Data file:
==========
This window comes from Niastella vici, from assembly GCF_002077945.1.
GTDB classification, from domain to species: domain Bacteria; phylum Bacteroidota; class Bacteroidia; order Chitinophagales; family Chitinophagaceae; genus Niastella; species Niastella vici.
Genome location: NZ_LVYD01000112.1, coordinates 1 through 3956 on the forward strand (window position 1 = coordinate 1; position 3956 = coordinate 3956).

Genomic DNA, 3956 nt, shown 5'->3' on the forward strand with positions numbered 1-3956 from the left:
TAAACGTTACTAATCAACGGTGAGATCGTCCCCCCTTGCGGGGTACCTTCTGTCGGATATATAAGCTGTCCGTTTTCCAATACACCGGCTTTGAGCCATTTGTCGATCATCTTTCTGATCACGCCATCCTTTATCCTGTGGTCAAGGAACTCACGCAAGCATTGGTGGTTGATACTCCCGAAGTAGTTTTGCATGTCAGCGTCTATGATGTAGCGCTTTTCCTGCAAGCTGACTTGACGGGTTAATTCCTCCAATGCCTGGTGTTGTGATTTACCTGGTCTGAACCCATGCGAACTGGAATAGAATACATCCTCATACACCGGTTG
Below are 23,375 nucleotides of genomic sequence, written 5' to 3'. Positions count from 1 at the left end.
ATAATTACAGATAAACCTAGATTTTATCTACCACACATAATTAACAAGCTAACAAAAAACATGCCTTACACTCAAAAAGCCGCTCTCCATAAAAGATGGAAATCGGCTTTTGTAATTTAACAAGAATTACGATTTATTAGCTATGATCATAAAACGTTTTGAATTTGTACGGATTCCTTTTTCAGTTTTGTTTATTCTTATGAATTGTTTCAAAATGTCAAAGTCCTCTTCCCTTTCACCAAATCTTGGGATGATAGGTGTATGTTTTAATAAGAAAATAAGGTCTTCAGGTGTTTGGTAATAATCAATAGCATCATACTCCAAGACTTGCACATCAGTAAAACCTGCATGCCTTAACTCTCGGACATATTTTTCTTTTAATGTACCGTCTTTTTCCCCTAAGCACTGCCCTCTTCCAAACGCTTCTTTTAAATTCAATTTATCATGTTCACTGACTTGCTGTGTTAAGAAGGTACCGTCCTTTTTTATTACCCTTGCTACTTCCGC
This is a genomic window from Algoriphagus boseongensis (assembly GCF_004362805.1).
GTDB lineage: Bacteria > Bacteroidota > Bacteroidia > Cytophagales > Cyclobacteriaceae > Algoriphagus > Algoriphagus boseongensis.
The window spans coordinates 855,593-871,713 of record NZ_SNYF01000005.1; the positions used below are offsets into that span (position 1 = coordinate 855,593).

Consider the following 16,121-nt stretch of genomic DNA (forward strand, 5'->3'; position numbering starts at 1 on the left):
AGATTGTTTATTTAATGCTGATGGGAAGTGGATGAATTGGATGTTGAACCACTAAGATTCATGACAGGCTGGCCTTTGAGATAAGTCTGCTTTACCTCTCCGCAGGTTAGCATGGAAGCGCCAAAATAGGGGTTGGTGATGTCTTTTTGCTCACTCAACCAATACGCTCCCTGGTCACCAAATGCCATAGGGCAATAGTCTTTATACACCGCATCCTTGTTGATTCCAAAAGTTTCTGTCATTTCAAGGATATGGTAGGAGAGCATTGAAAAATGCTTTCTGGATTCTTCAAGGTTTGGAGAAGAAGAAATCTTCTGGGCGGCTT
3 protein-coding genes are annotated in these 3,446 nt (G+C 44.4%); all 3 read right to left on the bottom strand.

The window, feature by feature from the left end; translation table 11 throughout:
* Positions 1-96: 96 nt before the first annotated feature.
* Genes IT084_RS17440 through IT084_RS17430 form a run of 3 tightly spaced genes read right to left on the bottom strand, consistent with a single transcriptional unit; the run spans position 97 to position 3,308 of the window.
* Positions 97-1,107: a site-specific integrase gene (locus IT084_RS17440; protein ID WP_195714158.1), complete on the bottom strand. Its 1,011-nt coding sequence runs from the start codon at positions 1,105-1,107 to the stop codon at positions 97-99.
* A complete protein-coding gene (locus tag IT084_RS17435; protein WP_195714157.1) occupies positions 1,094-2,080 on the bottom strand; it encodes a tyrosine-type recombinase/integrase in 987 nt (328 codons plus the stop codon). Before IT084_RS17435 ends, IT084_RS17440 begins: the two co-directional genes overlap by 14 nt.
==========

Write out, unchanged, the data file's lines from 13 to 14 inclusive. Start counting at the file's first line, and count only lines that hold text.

3 protein-coding genes are annotated in these 3,446 nt (G+C 44.4%); all 3 read right to left on the bottom strand.

The window, feature by feature from the left end; translation table 11 throughout: